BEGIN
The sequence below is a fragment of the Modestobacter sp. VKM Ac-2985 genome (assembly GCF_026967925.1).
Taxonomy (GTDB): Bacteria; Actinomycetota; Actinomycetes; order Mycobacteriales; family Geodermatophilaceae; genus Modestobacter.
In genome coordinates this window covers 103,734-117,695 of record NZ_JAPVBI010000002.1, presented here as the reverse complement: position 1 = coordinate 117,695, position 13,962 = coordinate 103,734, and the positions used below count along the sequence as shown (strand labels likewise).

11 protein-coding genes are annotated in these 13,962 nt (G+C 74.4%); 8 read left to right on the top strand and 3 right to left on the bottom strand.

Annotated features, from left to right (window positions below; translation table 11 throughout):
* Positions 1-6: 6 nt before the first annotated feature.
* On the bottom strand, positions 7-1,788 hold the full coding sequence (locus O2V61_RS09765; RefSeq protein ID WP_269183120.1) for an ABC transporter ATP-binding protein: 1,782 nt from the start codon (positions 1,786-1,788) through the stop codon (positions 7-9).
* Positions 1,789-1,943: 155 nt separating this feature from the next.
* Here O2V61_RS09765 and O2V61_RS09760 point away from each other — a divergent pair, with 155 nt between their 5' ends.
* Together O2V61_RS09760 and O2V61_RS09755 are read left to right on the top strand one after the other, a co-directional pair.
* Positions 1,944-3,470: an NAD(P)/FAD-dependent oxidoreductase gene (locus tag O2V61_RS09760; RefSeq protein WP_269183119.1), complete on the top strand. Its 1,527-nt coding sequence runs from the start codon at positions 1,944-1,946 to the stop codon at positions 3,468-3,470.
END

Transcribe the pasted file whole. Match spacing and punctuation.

The sequence below is a fragment of the Modestobacter sp. VKM Ac-2985 genome (assembly GCF_026967925.1).
Taxonomy (GTDB): Bacteria; Actinomycetota; Actinomycetes; order Mycobacteriales; family Geodermatophilaceae; genus Modestobacter.
In genome coordinates this window covers 103,734-117,695 of record NZ_JAPVBI010000002.1, presented here as the reverse complement: position 1 = coordinate 117,695, position 13,962 = coordinate 103,734, and the positions used below count along the sequence as shown (strand labels likewise).

11 protein-coding genes are annotated in these 13,962 nt (G+C 74.4%); 8 read left to right on the top strand and 3 right to left on the bottom strand.

Annotated features, from left to right (window positions below; translation table 11 throughout):
* Positions 1-6: 6 nt before the first annotated feature.
* On the bottom strand, positions 7-1,788 hold the full coding sequence (locus O2V61_RS09765; RefSeq protein ID WP_269183120.1) for an ABC transporter ATP-binding protein: 1,782 nt from the start codon (positions 1,786-1,788) through the stop codon (positions 7-9).
* Positions 1,789-1,943: 155 nt separating this feature from the next.
* Here O2V61_RS09765 and O2V61_RS09760 point away from each other — a divergent pair, with 155 nt between their 5' ends.
* Together O2V61_RS09760 and O2V61_RS09755 are read left to right on the top strand one after the other, a co-directional pair.
* Positions 1,944-3,470: an NAD(P)/FAD-dependent oxidoreductase gene (locus tag O2V61_RS09760; RefSeq protein WP_269183119.1), complete on the top strand. Its 1,527-nt coding sequence runs from the start codon at positions 1,944-1,946 to the stop codon at positions 3,468-3,470.